Rutgers head coach Kyle Flood is 0-4 against ranked teams. Perhaps more importantly, his team’s have tended to fall off later in the year. Although his head-coaching record in the first 6 games of the season is 10-2, his record in the back half of the year (including bowl games) is 5-9.

Ohio State and Rutgers will kick off at 3:30 pm this Saturday on 97.1 The Fan.

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Buckeye Bye-Week Updates

Ohio State is enjoying their second bye-week of the season. However, we were still able to catch up with the head coach, and representatives of the offense and defense, to find out what the Buckeyes are doing during what is only nominally a week off.



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Done Deal

Blue Jackets GM Jarmo Kekalainen took a few moments today to discuss the Ryan Johansen signing with 97.1 The Fan. The deal is for three years, $12 million dollars, and at the end of that time, Johansen will be a restricted free agent.

And here’s what he had to say at the podium when he spoke to the media at-large.

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Ohio State Depth Chart: Maryland

Ohio State released their depth chart for this week, as did the Maryland Terrapins.

As always, you can compare it to the previous week’s two-deep.

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I Don’t Buy It

Michigan coach Brady Hoke on Monday insisted that quarterback Shane Morris had an ankle injury. On Tuesday, he refused to say when he learned Morris had a concussion.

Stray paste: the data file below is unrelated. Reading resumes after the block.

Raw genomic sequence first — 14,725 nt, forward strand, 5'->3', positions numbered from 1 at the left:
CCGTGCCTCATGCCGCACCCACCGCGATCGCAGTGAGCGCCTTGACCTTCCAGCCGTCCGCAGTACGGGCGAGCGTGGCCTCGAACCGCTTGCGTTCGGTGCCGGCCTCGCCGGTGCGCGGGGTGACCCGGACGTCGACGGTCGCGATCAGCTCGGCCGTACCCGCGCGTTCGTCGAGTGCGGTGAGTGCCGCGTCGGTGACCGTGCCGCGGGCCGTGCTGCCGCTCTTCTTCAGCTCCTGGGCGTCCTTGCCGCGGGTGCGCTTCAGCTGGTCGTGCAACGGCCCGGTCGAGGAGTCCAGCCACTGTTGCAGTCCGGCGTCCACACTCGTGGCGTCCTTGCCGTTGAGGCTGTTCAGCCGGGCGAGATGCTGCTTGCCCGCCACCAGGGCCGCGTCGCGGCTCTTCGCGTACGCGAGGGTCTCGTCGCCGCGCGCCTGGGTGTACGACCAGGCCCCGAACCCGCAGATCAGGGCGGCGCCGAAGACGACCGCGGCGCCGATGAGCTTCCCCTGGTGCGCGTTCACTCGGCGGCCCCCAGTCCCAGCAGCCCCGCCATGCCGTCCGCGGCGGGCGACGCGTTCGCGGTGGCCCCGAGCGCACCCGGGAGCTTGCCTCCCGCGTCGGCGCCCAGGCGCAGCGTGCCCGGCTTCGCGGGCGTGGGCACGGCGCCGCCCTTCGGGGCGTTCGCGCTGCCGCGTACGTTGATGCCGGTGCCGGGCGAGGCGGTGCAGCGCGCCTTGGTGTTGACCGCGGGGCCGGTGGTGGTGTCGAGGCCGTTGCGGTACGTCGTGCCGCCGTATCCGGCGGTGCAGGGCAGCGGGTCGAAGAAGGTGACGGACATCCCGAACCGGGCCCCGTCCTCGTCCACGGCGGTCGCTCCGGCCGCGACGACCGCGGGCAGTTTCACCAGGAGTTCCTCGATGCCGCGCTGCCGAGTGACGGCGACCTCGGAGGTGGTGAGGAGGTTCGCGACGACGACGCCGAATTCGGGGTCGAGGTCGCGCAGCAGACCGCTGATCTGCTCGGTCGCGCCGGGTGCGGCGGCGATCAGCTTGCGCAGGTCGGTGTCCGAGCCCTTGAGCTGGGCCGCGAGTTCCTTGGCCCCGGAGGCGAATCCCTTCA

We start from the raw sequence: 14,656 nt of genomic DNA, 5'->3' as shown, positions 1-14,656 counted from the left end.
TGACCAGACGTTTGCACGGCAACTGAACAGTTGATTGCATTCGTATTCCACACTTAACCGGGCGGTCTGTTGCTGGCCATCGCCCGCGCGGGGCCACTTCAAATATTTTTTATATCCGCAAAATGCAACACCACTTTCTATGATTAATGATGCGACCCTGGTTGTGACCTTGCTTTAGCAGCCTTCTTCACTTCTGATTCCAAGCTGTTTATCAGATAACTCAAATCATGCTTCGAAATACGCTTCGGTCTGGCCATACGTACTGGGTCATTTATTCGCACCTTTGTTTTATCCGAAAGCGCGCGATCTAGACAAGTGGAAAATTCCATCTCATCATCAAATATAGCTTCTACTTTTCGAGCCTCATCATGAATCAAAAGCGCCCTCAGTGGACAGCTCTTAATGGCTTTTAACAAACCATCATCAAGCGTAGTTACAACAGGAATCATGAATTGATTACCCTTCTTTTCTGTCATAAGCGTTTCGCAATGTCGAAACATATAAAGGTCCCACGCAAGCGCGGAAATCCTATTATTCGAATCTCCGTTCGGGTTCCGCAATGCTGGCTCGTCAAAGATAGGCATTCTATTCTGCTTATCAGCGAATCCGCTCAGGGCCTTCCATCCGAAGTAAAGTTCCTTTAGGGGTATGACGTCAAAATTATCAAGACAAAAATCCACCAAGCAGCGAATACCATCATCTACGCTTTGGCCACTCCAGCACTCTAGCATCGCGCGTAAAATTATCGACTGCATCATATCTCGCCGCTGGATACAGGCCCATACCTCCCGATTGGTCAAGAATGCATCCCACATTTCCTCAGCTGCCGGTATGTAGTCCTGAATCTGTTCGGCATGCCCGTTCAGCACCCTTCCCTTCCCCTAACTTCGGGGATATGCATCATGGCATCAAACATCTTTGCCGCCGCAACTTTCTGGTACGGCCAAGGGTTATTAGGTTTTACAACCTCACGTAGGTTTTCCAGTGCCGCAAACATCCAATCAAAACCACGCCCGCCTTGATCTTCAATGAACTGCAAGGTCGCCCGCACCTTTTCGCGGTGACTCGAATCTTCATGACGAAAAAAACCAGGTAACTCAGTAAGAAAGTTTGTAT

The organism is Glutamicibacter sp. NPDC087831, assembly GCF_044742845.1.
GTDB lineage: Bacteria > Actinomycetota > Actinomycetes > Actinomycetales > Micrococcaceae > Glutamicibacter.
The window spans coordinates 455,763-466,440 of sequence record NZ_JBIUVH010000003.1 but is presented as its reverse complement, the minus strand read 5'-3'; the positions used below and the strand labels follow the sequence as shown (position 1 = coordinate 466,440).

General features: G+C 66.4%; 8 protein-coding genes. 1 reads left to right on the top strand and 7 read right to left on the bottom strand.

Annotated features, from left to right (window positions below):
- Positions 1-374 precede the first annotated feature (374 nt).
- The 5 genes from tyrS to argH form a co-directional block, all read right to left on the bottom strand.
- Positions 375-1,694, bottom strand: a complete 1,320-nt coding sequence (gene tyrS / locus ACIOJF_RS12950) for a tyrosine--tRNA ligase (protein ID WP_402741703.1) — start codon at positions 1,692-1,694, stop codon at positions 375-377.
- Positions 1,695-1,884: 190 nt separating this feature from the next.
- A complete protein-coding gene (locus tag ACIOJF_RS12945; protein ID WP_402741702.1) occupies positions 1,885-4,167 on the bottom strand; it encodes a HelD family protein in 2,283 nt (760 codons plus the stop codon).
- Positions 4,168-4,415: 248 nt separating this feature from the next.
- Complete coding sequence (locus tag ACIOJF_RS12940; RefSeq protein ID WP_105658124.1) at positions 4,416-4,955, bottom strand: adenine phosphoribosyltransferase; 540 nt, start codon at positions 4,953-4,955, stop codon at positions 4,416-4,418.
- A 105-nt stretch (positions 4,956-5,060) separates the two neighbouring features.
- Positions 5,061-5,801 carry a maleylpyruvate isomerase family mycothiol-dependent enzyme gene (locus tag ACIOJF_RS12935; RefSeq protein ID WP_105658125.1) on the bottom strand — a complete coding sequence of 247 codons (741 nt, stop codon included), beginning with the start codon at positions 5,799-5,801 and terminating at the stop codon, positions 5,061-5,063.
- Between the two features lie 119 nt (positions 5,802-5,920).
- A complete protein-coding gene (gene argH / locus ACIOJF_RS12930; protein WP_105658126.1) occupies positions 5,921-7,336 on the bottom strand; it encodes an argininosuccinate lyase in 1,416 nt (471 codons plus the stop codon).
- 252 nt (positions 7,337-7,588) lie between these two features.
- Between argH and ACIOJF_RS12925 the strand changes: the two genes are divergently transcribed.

Now athletics director Dave Brandon, as you can see from the tweet above, is insisting Hoke found out about it Monday afternoon.

I don’t buy it, and here’s why:

1) Let’s say we accept the premise put forth in a statement by the Wolverines. Hoke didn’t see the play during which Morris was hit in the head as it happened Saturday. He didn’t even watch the replay as it aired on the video board. Are we also supposed to accept that he didn’t see the play during the course of reviewing game tape Saturday evening and Sunday afternoon? Oh, and he should have known to look for it. He was asked about it after the game.

2) Speaking of that same interview, Hoke can’t claim as his defense that once he did actually witness the play, he assumed trainers had cleared Morris. What he told reporters postgame proves otherwise. “I don’t know if he had a concussion or not, I don’t know that,” he said. So he didn’t know Saturday what medical treatment had taken place, and he was so incurious, once he saw the hit, he didn’t follow-up?

3) And do we believe that Hoke didn’t have any communication with trainers about the concussion before Sunday’s practice? He didn’t receive a written summary of the team’s injury situation from the medical staff? When he was told that Morris couldn’t practice, he may have assumed it was a result of the ankle injury, but he didn’t follow up by asking how long Morris would be out? That question surely would have elicited a response that would indicate a concussion, not the ankle was sidelining him.

4) Someone informed Hoke that the medical staff would be releasing a statement regarding Morris. (We know this because it was Hoke who informed the media a statement was forthcoming.) If Hoke thought there wasn’t a concussion, why did think the statement was necessary? Why didn’t he ask what would be in the statement?

5) Dave Brandon claims to have interviewed everyone involved in the Morris situation before releasing a statement Tuesday morning, but incredulously, that group did not include Hoke?

So, to me, this just doesn’t add up.